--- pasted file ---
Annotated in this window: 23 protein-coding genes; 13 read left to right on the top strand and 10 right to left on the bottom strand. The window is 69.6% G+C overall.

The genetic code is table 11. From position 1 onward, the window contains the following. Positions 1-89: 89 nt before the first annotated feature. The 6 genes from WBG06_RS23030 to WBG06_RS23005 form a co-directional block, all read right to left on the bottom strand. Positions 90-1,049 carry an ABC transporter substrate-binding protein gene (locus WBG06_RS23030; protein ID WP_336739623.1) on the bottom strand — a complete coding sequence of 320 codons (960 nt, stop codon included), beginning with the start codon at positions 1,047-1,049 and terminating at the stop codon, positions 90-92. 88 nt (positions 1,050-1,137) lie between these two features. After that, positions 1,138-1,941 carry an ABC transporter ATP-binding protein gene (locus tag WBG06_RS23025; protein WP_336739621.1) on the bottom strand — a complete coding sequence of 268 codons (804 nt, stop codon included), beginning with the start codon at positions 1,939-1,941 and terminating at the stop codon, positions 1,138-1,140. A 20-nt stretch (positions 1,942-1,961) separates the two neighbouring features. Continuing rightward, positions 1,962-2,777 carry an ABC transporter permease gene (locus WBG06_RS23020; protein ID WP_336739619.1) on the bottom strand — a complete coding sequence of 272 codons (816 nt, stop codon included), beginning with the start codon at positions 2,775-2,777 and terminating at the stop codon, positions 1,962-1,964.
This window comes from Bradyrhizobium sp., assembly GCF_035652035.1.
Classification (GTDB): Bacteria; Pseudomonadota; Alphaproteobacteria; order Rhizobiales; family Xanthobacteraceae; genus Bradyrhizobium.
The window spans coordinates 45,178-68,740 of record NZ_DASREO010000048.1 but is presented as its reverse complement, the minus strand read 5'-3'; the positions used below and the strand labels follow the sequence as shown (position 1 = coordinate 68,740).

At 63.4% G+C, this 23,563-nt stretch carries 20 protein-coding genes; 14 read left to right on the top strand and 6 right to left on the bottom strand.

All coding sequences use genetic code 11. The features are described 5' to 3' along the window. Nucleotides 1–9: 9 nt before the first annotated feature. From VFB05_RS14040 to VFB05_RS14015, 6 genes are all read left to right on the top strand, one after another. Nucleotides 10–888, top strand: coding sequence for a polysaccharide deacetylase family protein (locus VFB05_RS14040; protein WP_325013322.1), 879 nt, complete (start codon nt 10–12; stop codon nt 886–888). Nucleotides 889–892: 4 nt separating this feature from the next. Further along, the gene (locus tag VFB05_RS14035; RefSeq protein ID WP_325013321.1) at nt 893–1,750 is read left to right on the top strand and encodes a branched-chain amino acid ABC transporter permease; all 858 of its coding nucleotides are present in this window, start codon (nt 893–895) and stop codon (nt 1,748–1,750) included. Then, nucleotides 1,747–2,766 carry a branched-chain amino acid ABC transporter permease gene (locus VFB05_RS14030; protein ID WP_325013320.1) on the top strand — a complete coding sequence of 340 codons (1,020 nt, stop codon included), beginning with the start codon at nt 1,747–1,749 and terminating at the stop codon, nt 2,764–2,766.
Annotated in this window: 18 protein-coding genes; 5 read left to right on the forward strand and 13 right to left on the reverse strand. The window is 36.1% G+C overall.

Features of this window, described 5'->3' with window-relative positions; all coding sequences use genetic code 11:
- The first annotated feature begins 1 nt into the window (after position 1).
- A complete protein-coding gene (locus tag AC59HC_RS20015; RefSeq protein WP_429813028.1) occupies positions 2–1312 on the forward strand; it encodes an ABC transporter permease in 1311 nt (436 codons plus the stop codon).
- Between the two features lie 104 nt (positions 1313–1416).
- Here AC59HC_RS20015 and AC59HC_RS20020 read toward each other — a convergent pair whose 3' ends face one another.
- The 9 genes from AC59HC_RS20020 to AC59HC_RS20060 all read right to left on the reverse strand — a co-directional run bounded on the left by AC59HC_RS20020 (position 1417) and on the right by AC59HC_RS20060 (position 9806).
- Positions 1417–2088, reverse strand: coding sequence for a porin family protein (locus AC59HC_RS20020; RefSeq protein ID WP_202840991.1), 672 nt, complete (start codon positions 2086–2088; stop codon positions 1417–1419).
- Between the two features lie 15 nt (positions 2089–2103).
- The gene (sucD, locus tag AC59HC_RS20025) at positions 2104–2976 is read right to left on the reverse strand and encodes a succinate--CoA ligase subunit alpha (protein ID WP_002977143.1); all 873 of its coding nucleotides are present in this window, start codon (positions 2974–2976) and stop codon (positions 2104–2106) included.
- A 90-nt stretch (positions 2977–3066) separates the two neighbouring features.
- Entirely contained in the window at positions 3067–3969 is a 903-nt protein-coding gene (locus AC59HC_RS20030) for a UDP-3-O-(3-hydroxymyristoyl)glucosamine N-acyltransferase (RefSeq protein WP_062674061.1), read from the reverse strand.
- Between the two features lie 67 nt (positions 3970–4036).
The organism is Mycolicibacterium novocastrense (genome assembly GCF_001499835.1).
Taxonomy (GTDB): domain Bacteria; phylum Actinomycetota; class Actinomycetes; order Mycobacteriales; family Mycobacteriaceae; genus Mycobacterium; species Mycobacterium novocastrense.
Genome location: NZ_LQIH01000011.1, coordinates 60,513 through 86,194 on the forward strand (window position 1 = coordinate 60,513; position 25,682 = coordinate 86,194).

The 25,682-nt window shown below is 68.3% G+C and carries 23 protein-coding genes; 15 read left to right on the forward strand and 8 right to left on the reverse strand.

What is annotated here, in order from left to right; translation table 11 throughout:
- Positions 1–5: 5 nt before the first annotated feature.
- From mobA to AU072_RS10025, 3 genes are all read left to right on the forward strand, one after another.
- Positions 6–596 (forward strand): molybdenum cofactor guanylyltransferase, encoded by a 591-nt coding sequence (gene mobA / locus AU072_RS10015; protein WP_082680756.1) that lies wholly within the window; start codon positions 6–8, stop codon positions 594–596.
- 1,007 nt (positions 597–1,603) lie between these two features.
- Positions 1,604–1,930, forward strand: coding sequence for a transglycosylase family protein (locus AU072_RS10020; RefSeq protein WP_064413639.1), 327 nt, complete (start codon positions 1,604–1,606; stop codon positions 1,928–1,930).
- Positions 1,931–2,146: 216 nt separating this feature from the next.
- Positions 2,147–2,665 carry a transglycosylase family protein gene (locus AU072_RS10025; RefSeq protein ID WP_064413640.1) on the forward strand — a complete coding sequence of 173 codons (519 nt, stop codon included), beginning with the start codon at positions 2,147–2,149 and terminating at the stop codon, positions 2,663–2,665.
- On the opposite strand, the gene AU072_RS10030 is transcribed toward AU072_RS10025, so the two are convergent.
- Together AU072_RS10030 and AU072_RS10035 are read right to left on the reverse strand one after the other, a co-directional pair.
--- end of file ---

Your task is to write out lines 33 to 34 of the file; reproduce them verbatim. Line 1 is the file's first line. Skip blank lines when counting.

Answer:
- On the opposite strand, the gene AU072_RS10030 is transcribed toward AU072_RS10025, so the two are convergent.
- Together AU072_RS10030 and AU072_RS10035 are read right to left on the reverse strand one after the other, a co-directional pair.